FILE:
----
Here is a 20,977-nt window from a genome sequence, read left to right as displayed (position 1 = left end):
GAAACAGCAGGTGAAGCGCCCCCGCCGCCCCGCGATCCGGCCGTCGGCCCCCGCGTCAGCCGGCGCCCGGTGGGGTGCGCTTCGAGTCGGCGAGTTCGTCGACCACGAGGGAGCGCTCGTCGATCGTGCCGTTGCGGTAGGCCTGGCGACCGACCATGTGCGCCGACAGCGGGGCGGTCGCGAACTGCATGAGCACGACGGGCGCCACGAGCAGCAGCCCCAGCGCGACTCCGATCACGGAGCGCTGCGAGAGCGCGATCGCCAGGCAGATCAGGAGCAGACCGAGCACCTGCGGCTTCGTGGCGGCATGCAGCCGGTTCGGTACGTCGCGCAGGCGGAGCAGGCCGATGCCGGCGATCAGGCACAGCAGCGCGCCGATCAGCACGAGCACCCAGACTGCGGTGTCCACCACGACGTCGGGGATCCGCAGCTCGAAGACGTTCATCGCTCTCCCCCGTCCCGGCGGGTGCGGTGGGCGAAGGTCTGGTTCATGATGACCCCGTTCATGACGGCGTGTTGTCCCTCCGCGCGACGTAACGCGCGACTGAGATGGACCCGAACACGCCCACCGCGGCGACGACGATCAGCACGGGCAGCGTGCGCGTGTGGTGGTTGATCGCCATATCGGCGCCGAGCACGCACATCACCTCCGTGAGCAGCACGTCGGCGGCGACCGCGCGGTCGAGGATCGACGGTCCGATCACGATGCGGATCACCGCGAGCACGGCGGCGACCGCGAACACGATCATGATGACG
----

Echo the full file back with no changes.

Here is a 20,977-nt window from a genome sequence, read left to right as displayed (position 1 = left end):
GAAACAGCAGGTGAAGCGCCCCCGCCGCCCCGCGATCCGGCCGTCGGCCCCCGCGTCAGCCGGCGCCCGGTGGGGTGCGCTTCGAGTCGGCGAGTTCGTCGACCACGAGGGAGCGCTCGTCGATCGTGCCGTTGCGGTAGGCCTGGCGACCGACCATGTGCGCCGACAGCGGGGCGGTCGCGAACTGCATGAGCACGACGGGCGCCACGAGCAGCAGCCCCAGCGCGACTCCGATCACGGAGCGCTGCGAGAGCGCGATCGCCAGGCAGATCAGGAGCAGACCGAGCACCTGCGGCTTCGTGGCGGCATGCAGCCGGTTCGGTACGTCGCGCAGGCGGAGCAGGCCGATGCCGGCGATCAGGCACAGCAGCGCGCCGATCAGCACGAGCACCCAGACTGCGGTGTCCACCACGACGTCGGGGATCCGCAGCTCGAAGACGTTCATCGCTCTCCCCCGTCCCGGCGGGTGCGGTGGGCGAAGGTCTGGTTCATGATGACCCCGTTCATGACGGCGTGTTGTCCCTCCGCGCGACGTAACGCGCGACTGAGATGGACCCGAACACGCCCACCGCGGCGACGACGATCAGCACGGGCAGCGTGCGCGTGTGGTGGTTGATCGCCATATCGGCGCCGAGCACGCACATCACCTCCGTGAGCAGCACGTCGGCGGCGACCGCGCGGTCGAGGATCGACGGTCCGATCACGATGCGGATCACCGCGAGCACGGCGGCGACCGCGAACACGATCATGATGACG